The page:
The NYPD is losing its most seasoned crime fighters at very high numbers and there’s little the department can do to retain them.
More than 100 NYPD detectives have retired in June — and another 75 plan to put their papers in next month, as revolving door justice and rules frustrate them.
“It’s simple,” Detectives Endowment Association President Paul DiGiacomo said. “Detectives are retiring in historic numbers because they have no support from politicians who care more about criminals than cops and the New Yorkers they protect.”
So far this year 250 detectives have retired, leaving the total number at about 5,600, which is nearly 2000 less than two decades ago.
There were 794 detective retirements during the height of the Covid-19 pandemic in 2020 — and that number dropped down to 395 in 2021. Sources said that 100 retirements in just one month is a large number for the NYPD.
You hear the same comments at each walkout ceremony, where the detective leaves the precinct station house for the last time in full uniform.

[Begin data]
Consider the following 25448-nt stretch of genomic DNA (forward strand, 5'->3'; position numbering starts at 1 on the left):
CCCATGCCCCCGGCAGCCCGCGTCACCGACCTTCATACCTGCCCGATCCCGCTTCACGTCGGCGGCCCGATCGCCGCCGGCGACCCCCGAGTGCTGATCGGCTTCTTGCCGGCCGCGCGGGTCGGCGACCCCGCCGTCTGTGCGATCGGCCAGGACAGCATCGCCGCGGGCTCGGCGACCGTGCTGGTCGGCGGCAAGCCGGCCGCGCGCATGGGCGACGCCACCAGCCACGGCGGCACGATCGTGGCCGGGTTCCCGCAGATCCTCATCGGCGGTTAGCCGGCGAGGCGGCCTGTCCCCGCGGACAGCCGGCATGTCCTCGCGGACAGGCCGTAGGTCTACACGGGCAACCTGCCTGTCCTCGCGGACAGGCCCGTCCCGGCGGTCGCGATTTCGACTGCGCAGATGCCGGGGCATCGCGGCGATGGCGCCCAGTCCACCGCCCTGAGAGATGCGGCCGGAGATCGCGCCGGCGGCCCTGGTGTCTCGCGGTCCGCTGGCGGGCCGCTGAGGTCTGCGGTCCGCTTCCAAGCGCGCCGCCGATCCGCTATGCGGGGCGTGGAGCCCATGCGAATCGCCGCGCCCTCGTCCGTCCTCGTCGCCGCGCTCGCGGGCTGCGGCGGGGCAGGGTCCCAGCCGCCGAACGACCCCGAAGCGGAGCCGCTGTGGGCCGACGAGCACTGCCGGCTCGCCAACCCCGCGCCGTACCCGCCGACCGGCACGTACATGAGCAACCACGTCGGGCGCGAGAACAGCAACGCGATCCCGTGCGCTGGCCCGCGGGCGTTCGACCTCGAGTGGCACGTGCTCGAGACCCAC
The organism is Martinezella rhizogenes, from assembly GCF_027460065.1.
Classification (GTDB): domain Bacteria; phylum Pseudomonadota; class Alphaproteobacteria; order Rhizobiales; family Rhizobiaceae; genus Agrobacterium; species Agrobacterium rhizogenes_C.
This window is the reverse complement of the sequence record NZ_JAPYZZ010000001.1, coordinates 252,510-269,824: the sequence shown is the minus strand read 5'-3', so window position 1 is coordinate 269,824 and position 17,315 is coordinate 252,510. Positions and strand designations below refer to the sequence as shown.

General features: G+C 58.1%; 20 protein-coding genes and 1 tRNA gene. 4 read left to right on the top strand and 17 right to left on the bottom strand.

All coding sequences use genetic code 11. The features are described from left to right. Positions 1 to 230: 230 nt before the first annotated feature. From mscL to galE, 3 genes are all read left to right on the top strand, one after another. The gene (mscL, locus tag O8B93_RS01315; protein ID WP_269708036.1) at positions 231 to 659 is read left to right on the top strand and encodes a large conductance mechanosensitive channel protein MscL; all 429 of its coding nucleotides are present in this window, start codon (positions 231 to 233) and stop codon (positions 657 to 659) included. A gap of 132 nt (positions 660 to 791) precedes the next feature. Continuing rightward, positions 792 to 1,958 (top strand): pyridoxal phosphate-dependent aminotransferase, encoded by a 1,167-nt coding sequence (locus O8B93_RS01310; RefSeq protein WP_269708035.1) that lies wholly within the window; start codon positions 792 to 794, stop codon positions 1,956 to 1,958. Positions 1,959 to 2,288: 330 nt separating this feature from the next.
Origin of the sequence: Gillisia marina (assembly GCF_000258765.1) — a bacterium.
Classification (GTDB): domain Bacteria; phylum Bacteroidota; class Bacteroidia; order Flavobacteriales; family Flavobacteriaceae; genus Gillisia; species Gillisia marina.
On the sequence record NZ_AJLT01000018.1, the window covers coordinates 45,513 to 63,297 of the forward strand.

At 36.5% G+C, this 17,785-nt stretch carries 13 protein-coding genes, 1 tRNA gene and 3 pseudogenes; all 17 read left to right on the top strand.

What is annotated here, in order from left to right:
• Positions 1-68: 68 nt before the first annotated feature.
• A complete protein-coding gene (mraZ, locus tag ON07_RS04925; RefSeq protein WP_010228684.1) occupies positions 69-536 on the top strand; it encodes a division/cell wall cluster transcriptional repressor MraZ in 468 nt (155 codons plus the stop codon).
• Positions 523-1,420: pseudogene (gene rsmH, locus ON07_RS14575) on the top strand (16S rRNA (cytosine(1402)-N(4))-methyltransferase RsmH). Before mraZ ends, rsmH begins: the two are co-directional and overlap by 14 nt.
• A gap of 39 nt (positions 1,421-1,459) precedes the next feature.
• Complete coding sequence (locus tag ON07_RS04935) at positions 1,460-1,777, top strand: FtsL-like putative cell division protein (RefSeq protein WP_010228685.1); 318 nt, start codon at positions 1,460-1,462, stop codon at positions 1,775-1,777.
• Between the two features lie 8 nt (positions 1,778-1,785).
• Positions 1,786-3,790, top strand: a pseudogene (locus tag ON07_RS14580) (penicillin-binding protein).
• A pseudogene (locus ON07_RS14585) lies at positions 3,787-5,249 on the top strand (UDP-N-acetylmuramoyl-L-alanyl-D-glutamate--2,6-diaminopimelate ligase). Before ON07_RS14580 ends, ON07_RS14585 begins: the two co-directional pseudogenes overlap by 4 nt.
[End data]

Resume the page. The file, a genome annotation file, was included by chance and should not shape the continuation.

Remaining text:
“I can’t take it anymore,” Queens Detective Jason Caputo, 51, said as he departed.
“To know me is to know I love the job in and out but it’s not the same job I joined,” said Caputo, who is leaving after 18 years in the NYPD, and thus not getting his maximum pension, which kicks in after 20.
“The no bail law was a big thing with me,” he said. “It’s not even really crime fighting anymore. You arrest somebody for assault 2 with a weapon and then the person is back at the precinct getting his property the next day. They’re not locking anyone up, even those with records. Pay your debt to society. You broke the law.”
“That’s going to have a major impact on investigating crimes,” DiGiacomo said. “The detective squads are down now as we speak and are investigating more cases. It’s going to have an impact on public safety.”